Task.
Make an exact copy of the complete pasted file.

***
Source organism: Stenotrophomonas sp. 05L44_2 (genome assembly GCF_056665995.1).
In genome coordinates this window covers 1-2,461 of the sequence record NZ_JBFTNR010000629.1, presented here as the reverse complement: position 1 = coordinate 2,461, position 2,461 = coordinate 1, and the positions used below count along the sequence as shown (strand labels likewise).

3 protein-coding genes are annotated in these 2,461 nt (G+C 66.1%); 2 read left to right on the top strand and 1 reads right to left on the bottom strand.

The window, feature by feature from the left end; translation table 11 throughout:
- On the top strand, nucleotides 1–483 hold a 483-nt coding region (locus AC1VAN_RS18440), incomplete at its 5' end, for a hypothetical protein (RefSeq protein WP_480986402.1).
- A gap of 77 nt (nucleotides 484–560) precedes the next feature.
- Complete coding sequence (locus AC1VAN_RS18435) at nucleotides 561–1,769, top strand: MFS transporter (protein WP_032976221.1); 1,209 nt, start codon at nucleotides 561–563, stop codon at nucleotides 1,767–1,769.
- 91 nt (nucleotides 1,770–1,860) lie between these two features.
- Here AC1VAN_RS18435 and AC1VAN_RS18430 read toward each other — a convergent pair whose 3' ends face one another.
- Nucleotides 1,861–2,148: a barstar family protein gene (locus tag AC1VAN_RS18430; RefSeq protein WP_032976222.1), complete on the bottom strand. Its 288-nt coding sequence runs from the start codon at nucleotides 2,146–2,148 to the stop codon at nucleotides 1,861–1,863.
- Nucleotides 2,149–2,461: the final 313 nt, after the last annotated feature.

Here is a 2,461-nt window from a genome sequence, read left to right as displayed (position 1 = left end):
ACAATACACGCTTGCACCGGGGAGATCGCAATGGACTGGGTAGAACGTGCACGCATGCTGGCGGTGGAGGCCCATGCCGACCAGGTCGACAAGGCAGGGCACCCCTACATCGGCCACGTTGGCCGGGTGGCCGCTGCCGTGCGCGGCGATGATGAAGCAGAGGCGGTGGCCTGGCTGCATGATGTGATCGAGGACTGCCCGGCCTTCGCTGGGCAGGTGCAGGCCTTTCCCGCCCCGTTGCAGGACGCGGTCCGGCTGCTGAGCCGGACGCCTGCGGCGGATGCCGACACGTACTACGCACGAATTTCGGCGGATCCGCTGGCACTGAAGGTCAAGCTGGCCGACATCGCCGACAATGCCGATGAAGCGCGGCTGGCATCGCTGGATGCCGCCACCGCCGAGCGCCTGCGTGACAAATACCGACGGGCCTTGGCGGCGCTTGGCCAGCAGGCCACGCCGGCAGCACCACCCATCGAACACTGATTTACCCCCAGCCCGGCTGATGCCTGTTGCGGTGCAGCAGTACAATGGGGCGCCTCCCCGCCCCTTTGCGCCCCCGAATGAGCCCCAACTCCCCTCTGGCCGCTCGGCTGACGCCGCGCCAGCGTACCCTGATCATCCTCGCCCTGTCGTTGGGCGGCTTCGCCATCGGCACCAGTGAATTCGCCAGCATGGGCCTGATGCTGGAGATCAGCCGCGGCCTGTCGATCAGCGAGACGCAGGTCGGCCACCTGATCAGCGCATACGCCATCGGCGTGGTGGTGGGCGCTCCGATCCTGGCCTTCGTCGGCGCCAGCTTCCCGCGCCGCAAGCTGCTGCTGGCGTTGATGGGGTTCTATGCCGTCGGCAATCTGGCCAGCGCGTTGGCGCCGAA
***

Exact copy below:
Source organism: Stenotrophomonas sp. 05L44_2 (genome assembly GCF_056665995.1).
In genome coordinates this window covers 1-2,461 of the sequence record NZ_JBFTNR010000629.1, presented here as the reverse complement: position 1 = coordinate 2,461, position 2,461 = coordinate 1, and the positions used below count along the sequence as shown (strand labels likewise).

3 protein-coding genes are annotated in these 2,461 nt (G+C 66.1%); 2 read left to right on the top strand and 1 reads right to left on the bottom strand.

The window, feature by feature from the left end; translation table 11 throughout:
- On the top strand, nucleotides 1–483 hold a 483-nt coding region (locus AC1VAN_RS18440), incomplete at its 5' end, for a hypothetical protein (RefSeq protein WP_480986402.1).
- A gap of 77 nt (nucleotides 484–560) precedes the next feature.
- Complete coding sequence (locus AC1VAN_RS18435) at nucleotides 561–1,769, top strand: MFS transporter (protein WP_032976221.1); 1,209 nt, start codon at nucleotides 561–563, stop codon at nucleotides 1,767–1,769.
- 91 nt (nucleotides 1,770–1,860) lie between these two features.
- Here AC1VAN_RS18435 and AC1VAN_RS18430 read toward each other — a convergent pair whose 3' ends face one another.
- Nucleotides 1,861–2,148: a barstar family protein gene (locus tag AC1VAN_RS18430; RefSeq protein WP_032976222.1), complete on the bottom strand. Its 288-nt coding sequence runs from the start codon at nucleotides 2,146–2,148 to the stop codon at nucleotides 1,861–1,863.
- Nucleotides 2,149–2,461: the final 313 nt, after the last annotated feature.

Here is a 2,461-nt window from a genome sequence, read left to right as displayed (position 1 = left end):
ACAATACACGCTTGCACCGGGGAGATCGCAATGGACTGGGTAGAACGTGCACGCATGCTGGCGGTGGAGGCCCATGCCGACCAGGTCGACAAGGCAGGGCACCCCTACATCGGCCACGTTGGCCGGGTGGCCGCTGCCGTGCGCGGCGATGATGAAGCAGAGGCGGTGGCCTGGCTGCATGATGTGATCGAGGACTGCCCGGCCTTCGCTGGGCAGGTGCAGGCCTTTCCCGCCCCGTTGCAGGACGCGGTCCGGCTGCTGAGCCGGACGCCTGCGGCGGATGCCGACACGTACTACGCACGAATTTCGGCGGATCCGCTGGCACTGAAGGTCAAGCTGGCCGACATCGCCGACAATGCCGATGAAGCGCGGCTGGCATCGCTGGATGCCGCCACCGCCGAGCGCCTGCGTGACAAATACCGACGGGCCTTGGCGGCGCTTGGCCAGCAGGCCACGCCGGCAGCACCACCCATCGAACACTGATTTACCCCCAGCCCGGCTGATGCCTGTTGCGGTGCAGCAGTACAATGGGGCGCCTCCCCGCCCCTTTGCGCCCCCGAATGAGCCCCAACTCCCCTCTGGCCGCTCGGCTGACGCCGCGCCAGCGTACCCTGATCATCCTCGCCCTGTCGTTGGGCGGCTTCGCCATCGGCACCAGTGAATTCGCCAGCATGGGCCTGATGCTGGAGATCAGCCGCGGCCTGTCGATCAGCGAGACGCAGGTCGGCCACCTGATCAGCGCATACGCCATCGGCGTGGTGGTGGGCGCTCCGATCCTGGCCTTCGTCGGCGCCAGCTTCCCGCGCCGCAAGCTGCTGCTGGCGTTGATGGGGTTCTATGCCGTCGGCAATCTGGCCAGCGCGTTGGCGCCGAA